Yarntopia, from across the street. I am taking up digital photography, so you have to excuse the learning curve on these photos. Adam, who is the better photographer, normally shoots the pictures for New York Minknit, but I am trying to learn, so bear with my efforts.
I had lunch with a friend yesterday, and swung by my old neighborhood, Morningside Heights. I stopped by the local yarn store up there, Yarntopia, which opened a couple of years ago. I’ve stopped by this store a couple of times the first year it opened, and I went back today. It’s a one-woman operation, and it has a solid range of yarns (Malabrigo in all weights, including sock, large selection of Noro, tweed yarns), all available in fairly broad range of colors. Ivete pointed out on Yelp that the prices here are a bit higher than the suggested manufacturer retail price, which is actually something I’ve noticed across the board in New York yarn stores. Almost all of them–including the ones I frequent–charge more than the prices you’ll find listed on the internet. I assume it’s sort of unspoken collusion (not anything nefarious, unlike the Sotheby’s and Christie’s scandal of a few years ago) among the stores–if Purl can charge $14 for Koigu, then so can Knitty City, etc., and probably a result of the higher rents and costs of doing business in New York City. Even Knit-a-Way, the somewhat odd Brooklyn yarn store, sells their Addi Turbo needles for more than Purl, and definitely more than internet vendors. It is a problem though, and for customers who are watching their budgets more carefully now, stores that continue to charge these higher prices may find themselves having stiffer competition from the web. Many of us who are willing to pay a premium to support local stores, as well as to see and feel the yarn in person, may consider ordering from the internet instead when the difference in prices begins to significantly affect our shrinking disposable income budgets.
Duane Reade. Awesome or evil? You decide. Isn’t the snow on the trees pretty?
It’s a tough decision. I know that part of why I love New York is its collection of small, non-chain stores, and though this kind of Stuff-White-People-Like-rant is a cliche, it’s also true. The loss of great independent bookstores (read: record stores, grocery stores, or whatever you love) across the city and country strips a community of its personality, even if many of these stores are/were run by crochety and/or snobby weirdos. (The Strand, I am looking at you.) But, at the same time, if these stores cannot compete with chains or the internet, I am not sure that our society should require that we support these stores out of a loyalty to a notion of the common good. (<–This is my closet Republican talking. Two of my friends, a Republican couple, gave me a book yesterday entitled Why Higher Taxes Are Wrong, or something, saying that it would push me over the edge to the “right side.” I was like, um, I do have closet Republican leanings, but as someone who voted for Obama twice, in the primaries and the general election; who grew up in San Francisco; and whose father worked her whole life for a civil rights organization, I doubt I am going to join the dark supply-side. But you never know.) Asking people to shop at your store because of a fealty to an ideal is a quick way to go out of business.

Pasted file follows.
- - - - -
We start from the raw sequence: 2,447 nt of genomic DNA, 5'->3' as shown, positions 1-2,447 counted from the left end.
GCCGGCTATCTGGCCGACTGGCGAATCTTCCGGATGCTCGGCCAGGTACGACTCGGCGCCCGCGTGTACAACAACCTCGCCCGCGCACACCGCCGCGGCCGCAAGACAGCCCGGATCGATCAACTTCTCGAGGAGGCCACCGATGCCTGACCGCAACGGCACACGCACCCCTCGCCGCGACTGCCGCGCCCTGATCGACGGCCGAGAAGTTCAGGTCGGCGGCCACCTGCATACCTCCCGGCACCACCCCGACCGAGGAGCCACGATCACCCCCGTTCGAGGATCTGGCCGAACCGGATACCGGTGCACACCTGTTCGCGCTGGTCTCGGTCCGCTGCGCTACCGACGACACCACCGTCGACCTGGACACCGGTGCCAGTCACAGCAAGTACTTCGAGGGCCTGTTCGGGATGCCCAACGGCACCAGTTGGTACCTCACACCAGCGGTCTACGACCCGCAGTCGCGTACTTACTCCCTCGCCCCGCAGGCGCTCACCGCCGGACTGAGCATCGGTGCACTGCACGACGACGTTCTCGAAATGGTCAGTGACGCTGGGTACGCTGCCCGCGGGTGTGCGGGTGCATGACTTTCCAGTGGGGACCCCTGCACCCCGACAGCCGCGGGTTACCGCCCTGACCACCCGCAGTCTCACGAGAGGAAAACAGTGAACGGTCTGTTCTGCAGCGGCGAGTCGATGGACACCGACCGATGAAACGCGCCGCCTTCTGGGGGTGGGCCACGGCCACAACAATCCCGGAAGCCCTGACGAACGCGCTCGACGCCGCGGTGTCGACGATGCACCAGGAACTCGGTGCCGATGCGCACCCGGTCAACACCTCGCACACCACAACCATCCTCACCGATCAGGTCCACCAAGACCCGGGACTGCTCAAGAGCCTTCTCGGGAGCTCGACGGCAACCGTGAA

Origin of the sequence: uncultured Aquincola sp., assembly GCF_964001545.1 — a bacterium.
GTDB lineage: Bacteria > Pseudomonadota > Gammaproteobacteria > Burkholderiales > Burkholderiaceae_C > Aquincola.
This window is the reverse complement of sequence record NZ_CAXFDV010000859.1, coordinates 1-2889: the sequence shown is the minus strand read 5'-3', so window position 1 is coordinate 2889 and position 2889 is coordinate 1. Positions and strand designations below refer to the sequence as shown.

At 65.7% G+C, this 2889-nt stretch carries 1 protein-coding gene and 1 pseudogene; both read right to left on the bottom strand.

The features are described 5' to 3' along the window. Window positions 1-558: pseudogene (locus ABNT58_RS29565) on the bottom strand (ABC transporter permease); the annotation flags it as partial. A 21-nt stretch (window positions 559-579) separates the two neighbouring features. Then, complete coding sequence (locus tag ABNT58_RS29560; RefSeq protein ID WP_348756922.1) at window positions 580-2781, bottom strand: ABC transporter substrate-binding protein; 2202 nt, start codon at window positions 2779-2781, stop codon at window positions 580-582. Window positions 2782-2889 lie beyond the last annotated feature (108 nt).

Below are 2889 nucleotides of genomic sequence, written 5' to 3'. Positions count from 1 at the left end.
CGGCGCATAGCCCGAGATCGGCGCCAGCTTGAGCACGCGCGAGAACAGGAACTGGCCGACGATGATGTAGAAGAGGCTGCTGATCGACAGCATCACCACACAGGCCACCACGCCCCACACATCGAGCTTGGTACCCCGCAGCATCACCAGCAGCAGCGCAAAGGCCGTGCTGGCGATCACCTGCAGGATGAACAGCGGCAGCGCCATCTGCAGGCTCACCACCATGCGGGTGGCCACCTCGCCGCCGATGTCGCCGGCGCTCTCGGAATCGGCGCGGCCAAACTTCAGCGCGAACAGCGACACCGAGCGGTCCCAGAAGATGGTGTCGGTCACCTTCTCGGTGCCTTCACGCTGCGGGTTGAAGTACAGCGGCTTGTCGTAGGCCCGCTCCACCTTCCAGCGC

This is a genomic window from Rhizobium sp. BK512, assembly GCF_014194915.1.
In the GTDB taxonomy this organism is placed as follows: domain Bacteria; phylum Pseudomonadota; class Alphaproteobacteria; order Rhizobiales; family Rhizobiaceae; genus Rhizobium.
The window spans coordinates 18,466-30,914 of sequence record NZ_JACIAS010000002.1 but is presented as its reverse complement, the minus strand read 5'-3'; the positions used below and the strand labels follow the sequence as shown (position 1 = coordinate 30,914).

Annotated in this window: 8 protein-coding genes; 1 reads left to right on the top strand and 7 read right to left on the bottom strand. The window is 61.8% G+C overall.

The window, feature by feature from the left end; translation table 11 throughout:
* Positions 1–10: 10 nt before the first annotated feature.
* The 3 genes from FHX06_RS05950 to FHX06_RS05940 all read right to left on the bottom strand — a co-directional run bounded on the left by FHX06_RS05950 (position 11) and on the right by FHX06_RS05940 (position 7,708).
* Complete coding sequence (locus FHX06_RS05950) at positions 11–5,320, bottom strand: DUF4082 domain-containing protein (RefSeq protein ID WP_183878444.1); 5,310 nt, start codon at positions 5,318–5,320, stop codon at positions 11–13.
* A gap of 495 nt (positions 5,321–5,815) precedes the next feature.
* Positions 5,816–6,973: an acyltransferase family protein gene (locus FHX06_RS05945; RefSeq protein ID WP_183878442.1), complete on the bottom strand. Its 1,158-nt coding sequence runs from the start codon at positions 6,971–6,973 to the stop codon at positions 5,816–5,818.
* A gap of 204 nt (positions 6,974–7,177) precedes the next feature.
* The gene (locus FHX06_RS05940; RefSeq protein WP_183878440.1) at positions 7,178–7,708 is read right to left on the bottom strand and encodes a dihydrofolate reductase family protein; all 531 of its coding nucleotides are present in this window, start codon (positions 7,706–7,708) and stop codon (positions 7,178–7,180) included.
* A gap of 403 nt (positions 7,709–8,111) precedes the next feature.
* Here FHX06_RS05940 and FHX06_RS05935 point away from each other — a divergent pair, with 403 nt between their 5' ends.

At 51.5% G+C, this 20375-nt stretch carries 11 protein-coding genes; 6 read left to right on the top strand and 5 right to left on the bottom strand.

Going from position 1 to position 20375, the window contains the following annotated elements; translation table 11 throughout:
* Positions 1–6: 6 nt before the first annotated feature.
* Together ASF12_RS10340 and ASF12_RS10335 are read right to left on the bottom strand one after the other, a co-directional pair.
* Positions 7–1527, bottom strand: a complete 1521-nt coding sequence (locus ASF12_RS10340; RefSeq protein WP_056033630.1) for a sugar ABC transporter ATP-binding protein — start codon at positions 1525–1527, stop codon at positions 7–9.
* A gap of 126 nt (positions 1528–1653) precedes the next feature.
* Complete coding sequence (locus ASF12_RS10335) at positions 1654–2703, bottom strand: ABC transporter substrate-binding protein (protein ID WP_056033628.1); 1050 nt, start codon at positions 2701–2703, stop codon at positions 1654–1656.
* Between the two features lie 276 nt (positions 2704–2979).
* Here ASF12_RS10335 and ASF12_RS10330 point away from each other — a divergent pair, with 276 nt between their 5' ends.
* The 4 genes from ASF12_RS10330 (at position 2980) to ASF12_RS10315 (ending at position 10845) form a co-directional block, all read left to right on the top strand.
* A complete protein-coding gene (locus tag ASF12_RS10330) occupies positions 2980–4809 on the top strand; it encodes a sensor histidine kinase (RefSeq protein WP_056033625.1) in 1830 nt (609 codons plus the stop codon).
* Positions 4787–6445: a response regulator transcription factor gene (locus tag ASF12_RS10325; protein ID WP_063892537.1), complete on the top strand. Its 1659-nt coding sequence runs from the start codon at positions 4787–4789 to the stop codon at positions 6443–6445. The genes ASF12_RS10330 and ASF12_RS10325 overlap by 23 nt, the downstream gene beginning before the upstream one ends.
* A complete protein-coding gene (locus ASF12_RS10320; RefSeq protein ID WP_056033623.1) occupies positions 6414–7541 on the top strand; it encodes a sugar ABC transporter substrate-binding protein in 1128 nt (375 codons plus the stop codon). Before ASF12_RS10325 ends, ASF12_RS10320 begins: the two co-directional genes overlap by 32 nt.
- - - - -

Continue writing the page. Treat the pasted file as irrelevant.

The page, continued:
A sculpture at twilight (no, not the vampire Twilight, just regular twilight) in the garden at St. John the Divine. Also on my to-do list: learn photo post-processing.
I believe that these stores must find efficent ways to compete in order to survive. First, some may have to fail, (just like Lehman Brothers, or as one of the above mentioned Republican friends bitterly said yesterday, “the only bank allowed to fail.” He is, unsurprisingly, a former Lehman banker). New York just can’t support this many yarn stores, and though some, like The Yarn Connection, were perfectly great stores, there is not enough demand for all to survive. Secondly, the remaining stores must offer product that is unavailable elsewhere. Purl is a good example–their selection of Koigu is vast and constantly changing, and they have a number of colorways from Lorna’s Laces and Blue Sky Alpaca that are custom-made for them and not available anywhere else. Third, they must be willing to sell over the internet, WITH A WELL-DESIGNED INTERFACE. I cannot tell you how many online yarn stores have crappy websites that make me want to stab myself. The future is here. Fourth, they need to promote either cheaper projects (one-skein projects) or lower prices to match the internet, and try to sell more. Volume, must, unfortunately, make up for diminishing profit margins. Finally, a number of these stores have to improve their customer service. I don’t want to pick on Yarntopia, but the customer service there has been, all three times I’ve browsed there, a bit brusque. If high-end restaurants are lowering prices and sucking up more than ever to customers, all of retail has no choice but to do the same. Of course, it’s easy for me to talk as a consumer, rather than a yarn store owner, but I think my analysis is correct, and the stores that don’t change will go out of business.
Okay, truly a crappy photo. But the height inside is really cool.
On a more cheerful note, unemployment has given me the chance to appreciate the poetry in everyday New York. Sometimes I forget, but New York is a really beautiful city. I went into St. John the Divine yesterday, and I forgot how magnificent it is inside. Plus they have a new insane sound system, so the organ is more like a cinematic surround sound roar of faith. Just walking around and seeing the trees all dusted with snow was so beautiful.
Address: 974 Amsterdam Ave
SW corner of 108th St
(between 107th St & 108th St)
New York, NY 10025
Phone: (212) 316-9276